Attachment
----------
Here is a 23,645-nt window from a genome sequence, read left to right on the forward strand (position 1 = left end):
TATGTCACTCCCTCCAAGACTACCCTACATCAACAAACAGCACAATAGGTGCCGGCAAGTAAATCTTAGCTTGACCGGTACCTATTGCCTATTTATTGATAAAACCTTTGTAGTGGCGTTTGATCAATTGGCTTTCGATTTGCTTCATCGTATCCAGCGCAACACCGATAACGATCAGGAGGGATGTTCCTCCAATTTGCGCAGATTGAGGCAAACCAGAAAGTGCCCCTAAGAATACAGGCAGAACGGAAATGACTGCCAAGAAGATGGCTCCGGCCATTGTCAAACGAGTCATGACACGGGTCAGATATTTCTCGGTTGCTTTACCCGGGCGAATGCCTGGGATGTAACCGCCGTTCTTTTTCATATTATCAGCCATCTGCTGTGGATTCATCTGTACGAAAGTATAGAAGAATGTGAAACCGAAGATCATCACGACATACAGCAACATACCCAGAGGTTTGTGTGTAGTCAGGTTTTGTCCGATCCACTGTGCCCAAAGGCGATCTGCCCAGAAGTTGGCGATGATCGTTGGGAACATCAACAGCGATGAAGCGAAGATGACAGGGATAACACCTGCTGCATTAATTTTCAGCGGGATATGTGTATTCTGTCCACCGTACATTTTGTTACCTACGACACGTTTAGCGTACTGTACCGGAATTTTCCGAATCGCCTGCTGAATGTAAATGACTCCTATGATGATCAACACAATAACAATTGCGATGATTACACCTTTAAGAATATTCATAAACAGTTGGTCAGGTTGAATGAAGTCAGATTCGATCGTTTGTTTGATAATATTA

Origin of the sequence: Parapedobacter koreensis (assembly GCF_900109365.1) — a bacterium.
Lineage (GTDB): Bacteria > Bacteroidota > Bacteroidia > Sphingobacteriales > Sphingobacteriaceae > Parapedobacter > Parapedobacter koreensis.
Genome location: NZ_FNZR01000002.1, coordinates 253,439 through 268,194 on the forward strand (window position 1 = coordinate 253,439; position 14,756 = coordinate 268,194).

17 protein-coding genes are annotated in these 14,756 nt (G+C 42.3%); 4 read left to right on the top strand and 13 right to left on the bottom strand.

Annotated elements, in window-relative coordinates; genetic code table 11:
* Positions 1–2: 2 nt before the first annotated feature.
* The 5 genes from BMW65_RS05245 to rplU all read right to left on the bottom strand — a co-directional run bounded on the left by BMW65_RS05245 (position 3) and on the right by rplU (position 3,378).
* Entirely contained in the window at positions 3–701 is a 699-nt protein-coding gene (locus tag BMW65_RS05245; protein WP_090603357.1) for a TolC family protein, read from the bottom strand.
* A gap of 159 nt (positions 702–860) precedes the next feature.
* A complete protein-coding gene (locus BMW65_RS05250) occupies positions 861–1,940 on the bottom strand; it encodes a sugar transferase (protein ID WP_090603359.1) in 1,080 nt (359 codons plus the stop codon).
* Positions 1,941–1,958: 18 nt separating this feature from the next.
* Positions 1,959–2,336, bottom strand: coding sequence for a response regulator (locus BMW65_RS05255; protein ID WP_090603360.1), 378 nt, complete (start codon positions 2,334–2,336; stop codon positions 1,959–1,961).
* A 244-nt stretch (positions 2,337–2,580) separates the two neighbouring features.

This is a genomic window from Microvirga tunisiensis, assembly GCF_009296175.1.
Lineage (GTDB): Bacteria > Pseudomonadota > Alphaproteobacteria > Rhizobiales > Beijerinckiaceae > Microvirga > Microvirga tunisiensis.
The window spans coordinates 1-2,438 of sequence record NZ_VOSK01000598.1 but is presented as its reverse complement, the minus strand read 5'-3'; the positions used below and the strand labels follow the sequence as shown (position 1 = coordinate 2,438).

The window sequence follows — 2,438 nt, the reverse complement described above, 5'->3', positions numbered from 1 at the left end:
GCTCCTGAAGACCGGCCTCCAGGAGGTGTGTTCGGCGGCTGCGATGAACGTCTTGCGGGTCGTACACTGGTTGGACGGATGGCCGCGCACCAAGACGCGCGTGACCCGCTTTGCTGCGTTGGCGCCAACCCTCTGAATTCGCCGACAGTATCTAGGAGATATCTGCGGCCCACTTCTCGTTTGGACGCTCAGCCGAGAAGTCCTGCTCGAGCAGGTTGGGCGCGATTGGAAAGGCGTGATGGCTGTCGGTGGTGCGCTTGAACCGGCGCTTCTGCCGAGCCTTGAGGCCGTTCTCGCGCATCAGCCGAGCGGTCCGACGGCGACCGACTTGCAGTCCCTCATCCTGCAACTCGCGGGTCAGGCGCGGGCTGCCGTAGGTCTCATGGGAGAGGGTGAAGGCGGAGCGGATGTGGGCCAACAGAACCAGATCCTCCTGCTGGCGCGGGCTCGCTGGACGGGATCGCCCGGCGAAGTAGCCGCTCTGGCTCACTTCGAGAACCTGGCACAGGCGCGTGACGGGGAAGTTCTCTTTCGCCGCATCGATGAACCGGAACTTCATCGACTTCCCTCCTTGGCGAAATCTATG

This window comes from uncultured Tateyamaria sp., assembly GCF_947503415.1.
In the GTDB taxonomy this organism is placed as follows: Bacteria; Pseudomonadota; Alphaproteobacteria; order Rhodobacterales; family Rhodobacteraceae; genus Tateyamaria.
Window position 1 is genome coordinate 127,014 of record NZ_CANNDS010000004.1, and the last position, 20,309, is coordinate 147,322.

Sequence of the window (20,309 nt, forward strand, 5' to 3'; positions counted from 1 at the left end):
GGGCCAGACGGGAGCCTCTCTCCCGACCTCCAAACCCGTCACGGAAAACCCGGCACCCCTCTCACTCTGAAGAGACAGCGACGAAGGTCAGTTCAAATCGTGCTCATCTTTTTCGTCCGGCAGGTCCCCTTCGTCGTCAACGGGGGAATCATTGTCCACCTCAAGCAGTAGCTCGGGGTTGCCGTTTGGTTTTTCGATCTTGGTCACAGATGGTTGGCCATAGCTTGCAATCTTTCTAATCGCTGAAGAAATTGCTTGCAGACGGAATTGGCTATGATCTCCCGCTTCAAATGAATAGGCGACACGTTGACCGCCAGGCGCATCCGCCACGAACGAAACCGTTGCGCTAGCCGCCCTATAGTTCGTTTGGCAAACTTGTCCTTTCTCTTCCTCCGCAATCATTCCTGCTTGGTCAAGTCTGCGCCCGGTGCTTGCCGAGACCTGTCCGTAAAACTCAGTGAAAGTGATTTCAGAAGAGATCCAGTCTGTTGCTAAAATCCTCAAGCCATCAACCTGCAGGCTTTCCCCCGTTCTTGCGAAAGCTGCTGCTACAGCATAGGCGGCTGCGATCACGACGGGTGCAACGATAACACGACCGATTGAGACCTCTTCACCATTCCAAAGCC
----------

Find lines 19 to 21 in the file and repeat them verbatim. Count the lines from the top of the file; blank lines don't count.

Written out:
The window sequence follows — 2,438 nt, the reverse complement described above, 5'->3', positions numbered from 1 at the left end:
GCTCCTGAAGACCGGCCTCCAGGAGGTGTGTTCGGCGGCTGCGATGAACGTCTTGCGGGTCGTACACTGGTTGGACGGATGGCCGCGCACCAAGACGCGCGTGACCCGCTTTGCTGCGTTGGCGCCAACCCTCTGAATTCGCCGACAGTATCTAGGAGATATCTGCGGCCCACTTCTCGTTTGGACGCTCAGCCGAGAAGTCCTGCTCGAGCAGGTTGGGCGCGATTGGAAAGGCGTGATGGCTGTCGGTGGTGCGCTTGAACCGGCGCTTCTGCCGAGCCTTGAGGCCGTTCTCGCGCATCAGCCGAGCGGTCCGACGGCGACCGACTTGCAGTCCCTCATCCTGCAACTCGCGGGTCAGGCGCGGGCTGCCGTAGGTCTCATGGGAGAGGGTGAAGGCGGAGCGGATGTGGGCCAACAGAACCAGATCCTCCTGCTGGCGCGGGCTCGCTGGACGGGATCGCCCGGCGAAGTAGCCGCTCTGGCTCACTTCGAGAACCTGGCACAGGCGCGTGACGGGGAAGTTCTCTTTCGCCGCATCGATGAACCGGAACTTCATCGACTTCCCTCCTTGGCGAAATCTATG

This window comes from uncultured Tateyamaria sp., assembly GCF_947503415.1.